Conlon resigns and takes office at Division II football powerhouse

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Women’s soccer head coach Jim Conlon lifts his cap after the Bears’ 1-0 loss to Middlebury College in the 2018 national semifinals. Conlon drove a 0.824 winning percentage over 12 seasons at the University. (Photo by Grace Bruton | Student life)

Jim Conlon had a signature for his players: Leave the program better than you found it. Now, as he leaves after more than a decade as head of the University of Washington’s women’s football program, it’s clear that Conlon has followed his own advice.

He left college as the most successful women’s football coach in history and now heads to the head coach position at Grand Valley State University after leading the Bears to 12 straight playoff appearances from NCAA, multiple trips to the Finals, and the 2016 National Championship.

He leaves behind a team of Washes. U., who hasn’t played competitively since the fall of 2019, when the Bears lost a broken heart against Pomona-Pitzer in the Elite Eight. An interim coach will lead the team this fall before the athletic department conducts a national search for a successor over the winter.

When Conlon broke the news to his team, he didn’t speak for long. He conveyed the news to his team through small Zoom squares and then, overwhelmed with emotion, allowed Assistant Athletics Director Chris Peacock, the administrator who oversees women’s football, to explain the schedule for the new ones. changes.

The call was “a total shock” to Kally Wendler, no one older expected Conlon to leave. At the same time, the players expressed their enthusiasm for the future of their coach.

“There was shock to hear it, but there was also a lot of gratitude and appreciation,” said senior Gabbie Cesarone. “You could tell people were still very excited about this opportunity for him.”

[From the fall of 2019: Our profile of Conlon after he notched his 200th career win]

Conlon returned to the women’s program in 2008 as the third women’s soccer coach in the team’s history. Since then he has coached an incredible record of .824 wins and nine University Athletic Association championships. His acclaimed accomplishments include the first national championship in program history and two finalists in 2009 and 2015. He has also coached 20 all-American players during his career, a testament to his strength both as a coach and as a mentor.

Conlon moves on to a program where his job to quit the program better than he found it will be cut for him. 2019 Division II national champion Grand Valley went 25-1 that year, scoring 117 goals while allowing just 10.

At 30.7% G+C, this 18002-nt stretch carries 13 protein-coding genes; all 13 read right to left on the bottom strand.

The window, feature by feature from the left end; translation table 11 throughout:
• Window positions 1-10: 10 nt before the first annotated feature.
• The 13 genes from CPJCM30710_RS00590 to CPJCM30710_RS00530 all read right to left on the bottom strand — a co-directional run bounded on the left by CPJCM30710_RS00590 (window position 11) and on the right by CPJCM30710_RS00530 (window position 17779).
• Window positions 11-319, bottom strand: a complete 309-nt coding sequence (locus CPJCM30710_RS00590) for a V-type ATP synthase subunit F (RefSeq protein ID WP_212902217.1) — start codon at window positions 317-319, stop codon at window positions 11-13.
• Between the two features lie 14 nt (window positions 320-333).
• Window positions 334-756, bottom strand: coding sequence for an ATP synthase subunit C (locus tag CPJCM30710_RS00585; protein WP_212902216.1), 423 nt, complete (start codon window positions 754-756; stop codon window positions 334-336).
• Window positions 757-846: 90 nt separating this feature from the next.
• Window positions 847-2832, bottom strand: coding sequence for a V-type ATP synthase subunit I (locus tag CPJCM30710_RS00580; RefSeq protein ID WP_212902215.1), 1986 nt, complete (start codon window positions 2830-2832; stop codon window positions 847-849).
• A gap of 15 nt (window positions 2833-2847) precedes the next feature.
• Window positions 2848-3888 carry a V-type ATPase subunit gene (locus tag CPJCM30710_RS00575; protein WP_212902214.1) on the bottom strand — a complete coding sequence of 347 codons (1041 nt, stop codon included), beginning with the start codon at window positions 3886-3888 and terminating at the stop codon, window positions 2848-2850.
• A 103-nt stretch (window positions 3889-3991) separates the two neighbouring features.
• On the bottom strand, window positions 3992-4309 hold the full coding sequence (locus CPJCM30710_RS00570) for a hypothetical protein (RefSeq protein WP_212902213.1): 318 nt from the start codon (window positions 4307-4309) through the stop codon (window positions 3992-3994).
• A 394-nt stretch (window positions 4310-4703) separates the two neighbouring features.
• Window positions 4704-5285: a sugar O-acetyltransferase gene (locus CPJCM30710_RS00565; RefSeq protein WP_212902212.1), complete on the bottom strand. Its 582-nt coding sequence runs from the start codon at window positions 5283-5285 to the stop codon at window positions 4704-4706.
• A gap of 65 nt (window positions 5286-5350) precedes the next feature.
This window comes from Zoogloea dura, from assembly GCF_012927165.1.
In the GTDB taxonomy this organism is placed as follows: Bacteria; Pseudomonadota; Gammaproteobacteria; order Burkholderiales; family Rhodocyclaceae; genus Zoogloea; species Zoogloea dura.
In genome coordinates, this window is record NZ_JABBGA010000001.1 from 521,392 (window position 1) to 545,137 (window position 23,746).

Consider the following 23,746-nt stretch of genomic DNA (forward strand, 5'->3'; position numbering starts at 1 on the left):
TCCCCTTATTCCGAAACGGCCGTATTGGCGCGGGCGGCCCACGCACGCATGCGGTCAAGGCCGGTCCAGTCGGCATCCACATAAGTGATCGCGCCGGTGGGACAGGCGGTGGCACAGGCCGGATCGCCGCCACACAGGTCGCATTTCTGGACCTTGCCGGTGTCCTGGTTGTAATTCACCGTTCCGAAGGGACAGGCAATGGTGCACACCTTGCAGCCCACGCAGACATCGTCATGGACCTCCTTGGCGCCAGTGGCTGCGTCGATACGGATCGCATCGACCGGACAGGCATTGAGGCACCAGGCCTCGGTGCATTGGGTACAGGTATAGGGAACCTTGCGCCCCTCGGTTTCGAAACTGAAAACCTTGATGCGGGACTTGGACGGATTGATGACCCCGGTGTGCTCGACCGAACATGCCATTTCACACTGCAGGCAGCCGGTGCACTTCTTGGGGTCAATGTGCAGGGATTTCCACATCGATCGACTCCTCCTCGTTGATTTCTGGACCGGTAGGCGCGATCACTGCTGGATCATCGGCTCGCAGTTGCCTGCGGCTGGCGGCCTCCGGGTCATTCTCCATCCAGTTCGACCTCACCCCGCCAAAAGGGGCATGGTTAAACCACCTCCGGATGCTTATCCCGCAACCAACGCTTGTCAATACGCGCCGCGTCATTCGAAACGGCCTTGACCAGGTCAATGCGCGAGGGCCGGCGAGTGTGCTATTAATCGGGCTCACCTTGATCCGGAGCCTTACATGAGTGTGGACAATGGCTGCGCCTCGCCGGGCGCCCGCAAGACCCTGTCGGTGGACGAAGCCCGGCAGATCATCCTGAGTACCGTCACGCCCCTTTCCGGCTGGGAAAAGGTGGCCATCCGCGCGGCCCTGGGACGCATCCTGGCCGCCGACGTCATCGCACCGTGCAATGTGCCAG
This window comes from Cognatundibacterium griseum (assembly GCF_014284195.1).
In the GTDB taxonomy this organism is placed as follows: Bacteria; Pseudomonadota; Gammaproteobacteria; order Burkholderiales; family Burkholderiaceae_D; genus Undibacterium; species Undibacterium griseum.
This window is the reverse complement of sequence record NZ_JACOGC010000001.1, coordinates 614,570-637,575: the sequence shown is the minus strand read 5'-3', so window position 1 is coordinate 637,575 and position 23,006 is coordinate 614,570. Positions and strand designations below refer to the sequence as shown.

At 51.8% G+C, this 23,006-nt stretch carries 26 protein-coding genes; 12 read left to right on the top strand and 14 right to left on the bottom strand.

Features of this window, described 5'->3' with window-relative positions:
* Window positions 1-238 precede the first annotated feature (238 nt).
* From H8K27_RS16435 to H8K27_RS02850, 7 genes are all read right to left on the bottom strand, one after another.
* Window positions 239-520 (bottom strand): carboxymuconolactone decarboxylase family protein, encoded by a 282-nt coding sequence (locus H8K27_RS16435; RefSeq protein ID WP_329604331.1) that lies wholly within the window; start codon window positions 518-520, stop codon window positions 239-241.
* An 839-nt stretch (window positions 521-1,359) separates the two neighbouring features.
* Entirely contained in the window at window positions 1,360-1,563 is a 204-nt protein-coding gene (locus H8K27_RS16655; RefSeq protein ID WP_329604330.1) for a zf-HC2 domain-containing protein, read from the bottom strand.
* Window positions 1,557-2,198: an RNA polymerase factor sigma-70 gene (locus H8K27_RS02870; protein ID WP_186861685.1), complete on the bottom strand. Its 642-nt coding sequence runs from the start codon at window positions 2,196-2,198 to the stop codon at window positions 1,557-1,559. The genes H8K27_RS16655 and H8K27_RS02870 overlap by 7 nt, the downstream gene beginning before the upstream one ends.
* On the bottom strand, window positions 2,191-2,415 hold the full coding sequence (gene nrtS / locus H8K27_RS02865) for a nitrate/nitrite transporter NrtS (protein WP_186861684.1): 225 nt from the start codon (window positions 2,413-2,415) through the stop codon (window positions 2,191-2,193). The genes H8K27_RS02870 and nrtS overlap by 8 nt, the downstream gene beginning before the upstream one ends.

The legacy he left behind is one that personifies the experience of Division III athletes: of school, football and social events, in that order. Yet his presence even supplanted his role as a simple coach, getting to know his players outside of a football context. The team got to know him through a relationship that “really went beyond football,” Wendler said. “He’s a great coach, but he’s an even better person because he really tries to make us feel like we have a family away from home.”

Cesarone echoed her teammate, mentioning “the random calls just to check in”, or how Conlon “what can I do for you?” attitude supported the players beyond the playing field. “I always knew if there was something I needed I could call him and he would answer,” she said.

In Conlon’s absence, the team will try to live up to the high standards he has set throughout his tenure. “Expectations are very high for this program because of the success created by Coach Conlon,” said Peacock.

The administration has various concerns about the fall, including the fall recruiting cycle for the 2026 class, but given the timeline, they felt an interim coach was the best fit. The ideal candidate, said Peacock, will be “someone who can maintain the level of success but who will really help with the transition from this extremely difficult time for the team that couldn’t play a regular season.” When the hiring committee decides on the finalists, the team members will be part of the hiring process.

Despite the change of coach, the Bears will still play their first game in less than a month, on September 1 against local rival Greenville. The seniors on the team hope the transition will be a smooth one thanks to Conlon’s strong leadership. “It puts us in this unique and great situation where we can use the pillars that he created for the program and shape them in our own way,” Cesarone said. With a busy schedule on the horizon, the team are looking to their senior management to maintain that stability for the “young class struggling to play,” as Cesarone described them.

The fact that only half of the squad have played a full season poses an exciting but imposing question mark over the team’s upcoming season. For the team members, it’s especially exciting. “No matter who we call coach, I think everyone is just excited to be back and thankful that we are no longer limited by the virus,” said Wendler.

Sports editor Grady Nance contributed reporting.

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More stories from the days of Jim Conlon as the head of the Bears:

Just short of perfection: women’s football suffers first defeat, rebounded from the Final Four

This time, a victory: women’s soccer wins the program’s first national championship

Five football players take regional honors, Conlon named top coach

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